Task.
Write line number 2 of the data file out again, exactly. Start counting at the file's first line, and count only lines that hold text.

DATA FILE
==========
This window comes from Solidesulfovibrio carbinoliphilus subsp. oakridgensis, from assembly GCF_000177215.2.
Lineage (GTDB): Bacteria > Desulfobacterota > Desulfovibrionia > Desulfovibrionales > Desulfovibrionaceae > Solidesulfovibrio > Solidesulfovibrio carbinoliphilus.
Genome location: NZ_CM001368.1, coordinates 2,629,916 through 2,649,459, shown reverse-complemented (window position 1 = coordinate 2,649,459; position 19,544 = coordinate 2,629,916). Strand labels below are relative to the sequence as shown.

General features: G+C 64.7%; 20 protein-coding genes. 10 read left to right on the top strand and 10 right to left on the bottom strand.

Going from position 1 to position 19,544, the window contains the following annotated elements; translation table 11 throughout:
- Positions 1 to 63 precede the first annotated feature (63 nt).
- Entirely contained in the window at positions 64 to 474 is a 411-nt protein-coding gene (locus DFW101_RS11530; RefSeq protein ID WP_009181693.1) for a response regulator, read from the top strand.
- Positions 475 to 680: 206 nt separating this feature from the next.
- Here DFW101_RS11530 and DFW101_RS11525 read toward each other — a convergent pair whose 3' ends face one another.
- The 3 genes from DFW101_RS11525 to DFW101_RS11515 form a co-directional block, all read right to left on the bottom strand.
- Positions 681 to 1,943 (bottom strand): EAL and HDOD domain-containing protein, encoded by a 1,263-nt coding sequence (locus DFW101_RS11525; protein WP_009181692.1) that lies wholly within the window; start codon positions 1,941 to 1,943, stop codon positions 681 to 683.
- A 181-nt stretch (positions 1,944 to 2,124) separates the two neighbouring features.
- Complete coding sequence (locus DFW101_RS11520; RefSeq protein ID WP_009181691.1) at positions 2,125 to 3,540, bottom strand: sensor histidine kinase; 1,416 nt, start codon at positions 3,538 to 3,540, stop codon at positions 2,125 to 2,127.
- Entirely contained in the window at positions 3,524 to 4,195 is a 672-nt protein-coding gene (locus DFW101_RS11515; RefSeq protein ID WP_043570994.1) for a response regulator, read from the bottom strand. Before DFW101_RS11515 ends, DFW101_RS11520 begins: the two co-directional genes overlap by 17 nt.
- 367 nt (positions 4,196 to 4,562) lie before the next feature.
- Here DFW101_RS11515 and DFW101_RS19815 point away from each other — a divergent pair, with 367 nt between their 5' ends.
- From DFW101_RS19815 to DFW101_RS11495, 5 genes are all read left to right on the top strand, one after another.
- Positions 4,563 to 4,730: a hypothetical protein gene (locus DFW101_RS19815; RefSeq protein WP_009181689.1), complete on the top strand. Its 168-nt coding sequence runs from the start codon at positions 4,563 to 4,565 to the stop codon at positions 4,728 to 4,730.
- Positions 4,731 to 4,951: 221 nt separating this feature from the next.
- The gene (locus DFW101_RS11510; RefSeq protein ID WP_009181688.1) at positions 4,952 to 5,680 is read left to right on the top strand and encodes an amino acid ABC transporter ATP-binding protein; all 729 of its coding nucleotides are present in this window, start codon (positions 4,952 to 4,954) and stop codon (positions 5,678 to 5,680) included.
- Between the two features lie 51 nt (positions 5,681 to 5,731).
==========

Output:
Lineage (GTDB): Bacteria > Desulfobacterota > Desulfovibrionia > Desulfovibrionales > Desulfovibrionaceae > Solidesulfovibrio > Solidesulfovibrio carbinoliphilus.